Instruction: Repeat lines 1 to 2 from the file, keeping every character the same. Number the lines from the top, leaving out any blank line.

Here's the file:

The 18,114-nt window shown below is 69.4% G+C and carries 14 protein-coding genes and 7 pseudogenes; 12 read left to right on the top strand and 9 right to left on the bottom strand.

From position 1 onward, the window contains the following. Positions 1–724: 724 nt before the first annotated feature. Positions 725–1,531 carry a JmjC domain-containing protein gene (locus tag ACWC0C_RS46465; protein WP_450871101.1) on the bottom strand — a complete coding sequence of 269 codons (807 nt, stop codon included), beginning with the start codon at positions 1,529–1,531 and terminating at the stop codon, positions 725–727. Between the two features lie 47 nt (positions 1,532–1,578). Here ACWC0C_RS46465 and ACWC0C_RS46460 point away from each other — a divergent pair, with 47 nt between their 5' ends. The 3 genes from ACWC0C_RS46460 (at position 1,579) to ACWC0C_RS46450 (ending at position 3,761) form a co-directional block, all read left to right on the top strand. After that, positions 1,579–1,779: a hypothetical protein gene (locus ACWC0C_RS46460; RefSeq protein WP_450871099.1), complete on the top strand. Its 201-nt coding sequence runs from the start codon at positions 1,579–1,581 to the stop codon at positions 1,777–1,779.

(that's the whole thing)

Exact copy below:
The 18,114-nt window shown below is 69.4% G+C and carries 14 protein-coding genes and 7 pseudogenes; 12 read left to right on the top strand and 9 right to left on the bottom strand.

From position 1 onward, the window contains the following. Positions 1–724: 724 nt before the first annotated feature. Positions 725–1,531 carry a JmjC domain-containing protein gene (locus tag ACWC0C_RS46465; protein WP_450871101.1) on the bottom strand — a complete coding sequence of 269 codons (807 nt, stop codon included), beginning with the start codon at positions 1,529–1,531 and terminating at the stop codon, positions 725–727. Between the two features lie 47 nt (positions 1,532–1,578). Here ACWC0C_RS46465 and ACWC0C_RS46460 point away from each other — a divergent pair, with 47 nt between their 5' ends. The 3 genes from ACWC0C_RS46460 (at position 1,579) to ACWC0C_RS46450 (ending at position 3,761) form a co-directional block, all read left to right on the top strand. After that, positions 1,579–1,779: a hypothetical protein gene (locus ACWC0C_RS46460; RefSeq protein WP_450871099.1), complete on the top strand. Its 201-nt coding sequence runs from the start codon at positions 1,579–1,581 to the stop codon at positions 1,777–1,779.